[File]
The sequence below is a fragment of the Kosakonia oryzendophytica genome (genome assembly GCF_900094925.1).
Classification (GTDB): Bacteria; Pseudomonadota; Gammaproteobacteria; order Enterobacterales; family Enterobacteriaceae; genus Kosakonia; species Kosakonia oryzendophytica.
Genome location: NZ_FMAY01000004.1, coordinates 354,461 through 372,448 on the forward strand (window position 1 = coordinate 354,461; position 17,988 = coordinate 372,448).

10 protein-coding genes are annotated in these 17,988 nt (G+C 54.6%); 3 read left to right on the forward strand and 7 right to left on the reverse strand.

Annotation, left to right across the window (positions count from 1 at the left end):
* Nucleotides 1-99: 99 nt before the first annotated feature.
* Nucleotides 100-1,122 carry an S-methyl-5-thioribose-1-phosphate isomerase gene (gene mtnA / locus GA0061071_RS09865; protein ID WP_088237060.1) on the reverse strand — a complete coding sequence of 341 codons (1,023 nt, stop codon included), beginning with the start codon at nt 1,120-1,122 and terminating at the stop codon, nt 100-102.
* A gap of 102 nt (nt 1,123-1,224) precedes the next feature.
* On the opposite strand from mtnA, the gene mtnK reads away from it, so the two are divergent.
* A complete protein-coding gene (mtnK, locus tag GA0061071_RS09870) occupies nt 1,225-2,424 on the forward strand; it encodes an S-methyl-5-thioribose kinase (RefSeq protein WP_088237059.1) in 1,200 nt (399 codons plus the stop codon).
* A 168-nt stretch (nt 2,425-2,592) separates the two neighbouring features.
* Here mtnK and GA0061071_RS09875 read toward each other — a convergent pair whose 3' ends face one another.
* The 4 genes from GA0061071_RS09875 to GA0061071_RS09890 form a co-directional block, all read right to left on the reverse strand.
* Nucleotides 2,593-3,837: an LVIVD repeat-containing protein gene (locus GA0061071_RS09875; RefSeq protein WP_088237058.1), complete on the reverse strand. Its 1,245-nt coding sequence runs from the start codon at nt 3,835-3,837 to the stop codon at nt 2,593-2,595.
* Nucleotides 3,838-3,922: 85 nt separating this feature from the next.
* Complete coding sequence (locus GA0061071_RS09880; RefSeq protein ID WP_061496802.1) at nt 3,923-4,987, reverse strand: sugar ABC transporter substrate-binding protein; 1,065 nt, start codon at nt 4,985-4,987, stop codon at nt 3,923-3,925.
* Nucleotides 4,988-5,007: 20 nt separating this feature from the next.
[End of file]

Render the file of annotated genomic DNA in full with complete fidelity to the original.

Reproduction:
The sequence below is a fragment of the Kosakonia oryzendophytica genome (genome assembly GCF_900094925.1).
Classification (GTDB): Bacteria; Pseudomonadota; Gammaproteobacteria; order Enterobacterales; family Enterobacteriaceae; genus Kosakonia; species Kosakonia oryzendophytica.
Genome location: NZ_FMAY01000004.1, coordinates 354,461 through 372,448 on the forward strand (window position 1 = coordinate 354,461; position 17,988 = coordinate 372,448).

10 protein-coding genes are annotated in these 17,988 nt (G+C 54.6%); 3 read left to right on the forward strand and 7 right to left on the reverse strand.

Annotation, left to right across the window (positions count from 1 at the left end):
* Nucleotides 1-99: 99 nt before the first annotated feature.
* Nucleotides 100-1,122 carry an S-methyl-5-thioribose-1-phosphate isomerase gene (gene mtnA / locus GA0061071_RS09865; protein ID WP_088237060.1) on the reverse strand — a complete coding sequence of 341 codons (1,023 nt, stop codon included), beginning with the start codon at nt 1,120-1,122 and terminating at the stop codon, nt 100-102.
* A gap of 102 nt (nt 1,123-1,224) precedes the next feature.
* On the opposite strand from mtnA, the gene mtnK reads away from it, so the two are divergent.
* A complete protein-coding gene (mtnK, locus tag GA0061071_RS09870) occupies nt 1,225-2,424 on the forward strand; it encodes an S-methyl-5-thioribose kinase (RefSeq protein WP_088237059.1) in 1,200 nt (399 codons plus the stop codon).
* A 168-nt stretch (nt 2,425-2,592) separates the two neighbouring features.
* Here mtnK and GA0061071_RS09875 read toward each other — a convergent pair whose 3' ends face one another.
* The 4 genes from GA0061071_RS09875 to GA0061071_RS09890 form a co-directional block, all read right to left on the reverse strand.
* Nucleotides 2,593-3,837: an LVIVD repeat-containing protein gene (locus GA0061071_RS09875; RefSeq protein WP_088237058.1), complete on the reverse strand. Its 1,245-nt coding sequence runs from the start codon at nt 3,835-3,837 to the stop codon at nt 2,593-2,595.
* Nucleotides 3,838-3,922: 85 nt separating this feature from the next.
* Complete coding sequence (locus GA0061071_RS09880; RefSeq protein ID WP_061496802.1) at nt 3,923-4,987, reverse strand: sugar ABC transporter substrate-binding protein; 1,065 nt, start codon at nt 4,985-4,987, stop codon at nt 3,923-3,925.
* Nucleotides 4,988-5,007: 20 nt separating this feature from the next.